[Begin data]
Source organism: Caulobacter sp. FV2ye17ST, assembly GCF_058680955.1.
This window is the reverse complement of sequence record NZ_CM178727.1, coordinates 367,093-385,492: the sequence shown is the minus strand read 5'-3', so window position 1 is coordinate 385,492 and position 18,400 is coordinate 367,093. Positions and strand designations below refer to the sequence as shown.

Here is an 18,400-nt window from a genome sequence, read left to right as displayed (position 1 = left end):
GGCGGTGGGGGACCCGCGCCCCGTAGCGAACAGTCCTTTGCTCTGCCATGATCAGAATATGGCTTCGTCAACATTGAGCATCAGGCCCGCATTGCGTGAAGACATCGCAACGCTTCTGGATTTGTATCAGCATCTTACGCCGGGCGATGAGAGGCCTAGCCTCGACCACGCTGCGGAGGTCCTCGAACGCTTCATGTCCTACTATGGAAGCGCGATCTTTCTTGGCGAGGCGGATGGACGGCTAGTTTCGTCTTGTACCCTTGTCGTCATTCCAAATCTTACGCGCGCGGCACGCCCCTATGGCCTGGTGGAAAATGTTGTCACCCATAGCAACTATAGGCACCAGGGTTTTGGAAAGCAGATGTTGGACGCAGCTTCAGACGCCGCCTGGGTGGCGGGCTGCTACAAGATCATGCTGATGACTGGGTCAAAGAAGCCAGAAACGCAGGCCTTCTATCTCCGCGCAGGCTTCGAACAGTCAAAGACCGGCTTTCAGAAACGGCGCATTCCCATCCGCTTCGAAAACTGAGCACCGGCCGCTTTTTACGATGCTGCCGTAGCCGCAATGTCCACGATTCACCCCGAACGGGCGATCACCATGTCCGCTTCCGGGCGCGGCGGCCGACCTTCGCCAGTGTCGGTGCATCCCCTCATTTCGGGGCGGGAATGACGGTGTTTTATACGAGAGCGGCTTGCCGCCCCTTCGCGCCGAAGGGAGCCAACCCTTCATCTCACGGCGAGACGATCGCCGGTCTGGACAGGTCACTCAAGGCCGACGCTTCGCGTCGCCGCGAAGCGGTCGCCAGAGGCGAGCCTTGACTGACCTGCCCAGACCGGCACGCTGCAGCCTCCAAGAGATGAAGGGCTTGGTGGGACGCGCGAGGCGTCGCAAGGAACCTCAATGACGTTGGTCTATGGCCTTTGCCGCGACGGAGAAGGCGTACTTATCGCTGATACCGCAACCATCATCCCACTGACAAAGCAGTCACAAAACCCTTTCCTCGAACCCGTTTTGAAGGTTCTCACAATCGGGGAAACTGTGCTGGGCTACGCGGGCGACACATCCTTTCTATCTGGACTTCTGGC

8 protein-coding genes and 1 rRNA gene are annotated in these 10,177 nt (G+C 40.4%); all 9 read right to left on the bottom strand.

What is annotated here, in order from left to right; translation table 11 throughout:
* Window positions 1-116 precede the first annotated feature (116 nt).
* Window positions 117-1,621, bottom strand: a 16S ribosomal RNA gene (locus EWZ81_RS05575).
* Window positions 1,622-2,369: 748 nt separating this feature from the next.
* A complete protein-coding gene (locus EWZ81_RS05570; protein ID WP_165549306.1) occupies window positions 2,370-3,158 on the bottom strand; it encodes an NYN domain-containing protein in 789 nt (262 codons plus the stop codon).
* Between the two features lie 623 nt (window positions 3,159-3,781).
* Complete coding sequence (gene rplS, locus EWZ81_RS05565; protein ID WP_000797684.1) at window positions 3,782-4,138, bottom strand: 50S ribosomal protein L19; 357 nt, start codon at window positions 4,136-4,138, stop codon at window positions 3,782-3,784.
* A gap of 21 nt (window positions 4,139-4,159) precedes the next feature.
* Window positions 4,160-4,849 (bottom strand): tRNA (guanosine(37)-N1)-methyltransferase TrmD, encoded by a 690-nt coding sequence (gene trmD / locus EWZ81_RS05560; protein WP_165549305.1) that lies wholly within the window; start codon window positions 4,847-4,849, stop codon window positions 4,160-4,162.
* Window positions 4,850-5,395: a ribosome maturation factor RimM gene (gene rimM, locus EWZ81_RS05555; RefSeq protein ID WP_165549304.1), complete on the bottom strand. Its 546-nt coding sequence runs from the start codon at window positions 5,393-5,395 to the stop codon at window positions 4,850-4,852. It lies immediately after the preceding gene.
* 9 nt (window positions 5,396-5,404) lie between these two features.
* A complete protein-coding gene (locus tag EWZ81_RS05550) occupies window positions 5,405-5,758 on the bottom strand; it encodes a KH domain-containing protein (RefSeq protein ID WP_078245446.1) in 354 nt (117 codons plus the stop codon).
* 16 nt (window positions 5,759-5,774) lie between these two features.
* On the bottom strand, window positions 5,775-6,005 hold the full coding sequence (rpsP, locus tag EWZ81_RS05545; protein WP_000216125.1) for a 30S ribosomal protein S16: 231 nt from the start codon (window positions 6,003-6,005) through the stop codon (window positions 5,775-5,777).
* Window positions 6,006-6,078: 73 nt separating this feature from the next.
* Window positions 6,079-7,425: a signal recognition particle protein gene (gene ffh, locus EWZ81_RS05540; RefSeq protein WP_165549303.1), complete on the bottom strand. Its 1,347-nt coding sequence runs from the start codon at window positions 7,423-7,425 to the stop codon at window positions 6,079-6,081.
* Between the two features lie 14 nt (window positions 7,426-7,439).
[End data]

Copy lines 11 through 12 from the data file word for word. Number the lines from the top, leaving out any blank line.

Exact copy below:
* Between the two features lie 623 nt (window positions 3,159-3,781).
* Complete coding sequence (gene rplS, locus EWZ81_RS05565; protein ID WP_000797684.1) at window positions 3,782-4,138, bottom strand: 50S ribosomal protein L19; 357 nt, start codon at window positions 4,136-4,138, stop codon at window positions 3,782-3,784.